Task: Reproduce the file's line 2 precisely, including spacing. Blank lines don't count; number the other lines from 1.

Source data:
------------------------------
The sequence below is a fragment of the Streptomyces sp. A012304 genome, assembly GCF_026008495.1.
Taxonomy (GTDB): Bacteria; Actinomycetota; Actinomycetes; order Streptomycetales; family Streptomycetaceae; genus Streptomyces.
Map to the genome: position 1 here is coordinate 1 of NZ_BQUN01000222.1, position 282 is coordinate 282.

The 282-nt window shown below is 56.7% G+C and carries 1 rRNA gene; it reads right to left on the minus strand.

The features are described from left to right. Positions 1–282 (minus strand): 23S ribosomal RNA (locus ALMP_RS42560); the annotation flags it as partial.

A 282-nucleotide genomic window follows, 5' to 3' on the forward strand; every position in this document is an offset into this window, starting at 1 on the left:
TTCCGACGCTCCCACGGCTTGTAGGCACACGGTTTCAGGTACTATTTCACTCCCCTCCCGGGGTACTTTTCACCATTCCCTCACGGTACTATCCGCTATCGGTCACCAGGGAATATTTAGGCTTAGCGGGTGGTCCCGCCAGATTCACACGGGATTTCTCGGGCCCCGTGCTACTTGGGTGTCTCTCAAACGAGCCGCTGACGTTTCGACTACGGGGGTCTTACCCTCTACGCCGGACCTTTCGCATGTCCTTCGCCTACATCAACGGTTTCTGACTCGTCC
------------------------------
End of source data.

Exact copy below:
Taxonomy (GTDB): Bacteria; Actinomycetota; Actinomycetes; order Streptomycetales; family Streptomycetaceae; genus Streptomyces.